Separatists criticise Kashmir’s survey asking for religion, sect

  • Abhishek Saha, Hindustan Times, Srinagar
  • Updated: Feb 05, 2016 01:25 IST
The All Parties Hurriyat Conference (APHC) has urged people to just write ‘Muslim’ in the column instead of sect details. (Waseem Andrabi/HT File Photo)

Separatist leaders across Srinagar have criticised an ongoing survey by police in the city, asking people to fill a form detailing their religion, sect and whether the family has a militant or separatist link.

The form that Hindustan Times accessed from the Haba Kadal area of downtown Srinagar reveals that the information asked includes: details of all family members with age, occupation, educational qualifications, mobile numbers, worth of the house, vehicles or shops owned by the family other than their religion and militant links.

Speaking to HT, Mirwaiz Umar Farooq, the Valley’s head cleric and senior separatist leader, said, “Religion and sect are a private matter. I do not understand what business the police have in knowing such things. I feel it’s an effort to further fragmentise the Kashmiri society.”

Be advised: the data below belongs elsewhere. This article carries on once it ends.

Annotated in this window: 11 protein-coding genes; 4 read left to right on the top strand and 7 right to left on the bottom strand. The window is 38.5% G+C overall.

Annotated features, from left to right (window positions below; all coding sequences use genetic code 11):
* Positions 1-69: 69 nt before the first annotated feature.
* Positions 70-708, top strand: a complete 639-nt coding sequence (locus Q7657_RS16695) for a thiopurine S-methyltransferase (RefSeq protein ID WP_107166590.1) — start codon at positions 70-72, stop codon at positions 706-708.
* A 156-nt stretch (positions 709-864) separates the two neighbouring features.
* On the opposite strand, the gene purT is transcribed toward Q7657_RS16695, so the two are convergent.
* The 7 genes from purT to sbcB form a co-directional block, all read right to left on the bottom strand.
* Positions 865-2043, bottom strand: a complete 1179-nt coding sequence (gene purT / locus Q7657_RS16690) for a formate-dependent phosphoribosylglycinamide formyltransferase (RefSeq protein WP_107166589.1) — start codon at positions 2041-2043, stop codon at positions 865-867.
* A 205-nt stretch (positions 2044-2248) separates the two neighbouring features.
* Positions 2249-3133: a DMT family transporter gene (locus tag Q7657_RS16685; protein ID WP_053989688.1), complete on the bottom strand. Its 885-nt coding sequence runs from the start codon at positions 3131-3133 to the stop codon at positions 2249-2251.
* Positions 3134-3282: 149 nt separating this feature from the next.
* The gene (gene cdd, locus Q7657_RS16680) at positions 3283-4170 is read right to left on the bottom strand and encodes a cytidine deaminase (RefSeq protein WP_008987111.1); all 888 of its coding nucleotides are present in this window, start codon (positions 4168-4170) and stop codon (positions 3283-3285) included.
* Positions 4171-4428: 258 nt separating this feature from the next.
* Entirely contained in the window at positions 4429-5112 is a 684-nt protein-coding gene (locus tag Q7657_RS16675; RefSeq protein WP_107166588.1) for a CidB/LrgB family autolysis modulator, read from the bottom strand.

“The survey which started a month back was a low key affair, starting at areas like Abi Guzar near Lal Chowk. Now, the survey is being spread and conducted in newer areas,” said a resident of Haba Kadal area of the city, who has filled the form, on the condition of anonymity.

The All Parties Hurriyat Conference (APHC) has urged people to write just ‘Muslim’ in the column instead of specifying the sect details.

Another form that Hindustan Times had accessed from the Rainwari area of the city and reported on in December did not mention ‘militant/separatist’ link. This form had asked residents to fill in the name of family members and mention what they expect of the police force, apart from the caste, religion and family member details. They were also asked to write about any experience they had had with policemen.

When HT asked Kashmir inspector general of police SJM Gillani on Thursday about the survey, he said, “We have nothing to say about it”.

The police have been downplaying the survey, saying that it is a “routine measure” to update the “basic data” across Srinagar, especially after much of the data was washed away in the 2014 floods.

The police also said that many of the ‘complicated’ details will be filled up by the policemen themselves.

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